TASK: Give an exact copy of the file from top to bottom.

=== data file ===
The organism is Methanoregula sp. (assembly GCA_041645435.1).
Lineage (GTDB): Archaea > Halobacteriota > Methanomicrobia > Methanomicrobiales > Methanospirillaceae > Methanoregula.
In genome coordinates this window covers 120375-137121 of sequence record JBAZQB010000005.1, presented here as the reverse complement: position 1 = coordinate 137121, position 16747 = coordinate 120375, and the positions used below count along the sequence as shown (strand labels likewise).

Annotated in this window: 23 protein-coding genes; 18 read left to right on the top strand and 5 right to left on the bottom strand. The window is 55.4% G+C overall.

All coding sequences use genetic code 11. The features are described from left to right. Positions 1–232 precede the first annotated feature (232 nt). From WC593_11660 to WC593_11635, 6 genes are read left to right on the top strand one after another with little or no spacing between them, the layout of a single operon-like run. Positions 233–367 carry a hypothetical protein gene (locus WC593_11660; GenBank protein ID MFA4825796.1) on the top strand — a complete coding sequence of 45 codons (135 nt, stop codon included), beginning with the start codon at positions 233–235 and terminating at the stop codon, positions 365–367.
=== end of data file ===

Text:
The organism is Methanoregula sp. (assembly GCA_041645435.1).
Lineage (GTDB): Archaea > Halobacteriota > Methanomicrobia > Methanomicrobiales > Methanospirillaceae > Methanoregula.
In genome coordinates this window covers 120375-137121 of sequence record JBAZQB010000005.1, presented here as the reverse complement: position 1 = coordinate 137121, position 16747 = coordinate 120375, and the positions used below count along the sequence as shown (strand labels likewise).

Annotated in this window: 23 protein-coding genes; 18 read left to right on the top strand and 5 right to left on the bottom strand. The window is 55.4% G+C overall.

All coding sequences use genetic code 11. The features are described from left to right. Positions 1–232 precede the first annotated feature (232 nt). From WC593_11660 to WC593_11635, 6 genes are read left to right on the top strand one after another with little or no spacing between them, the layout of a single operon-like run. Positions 233–367 carry a hypothetical protein gene (locus WC593_11660; GenBank protein ID MFA4825796.1) on the top strand — a complete coding sequence of 45 codons (135 nt, stop codon included), beginning with the start codon at positions 233–235 and terminating at the stop codon, positions 365–367.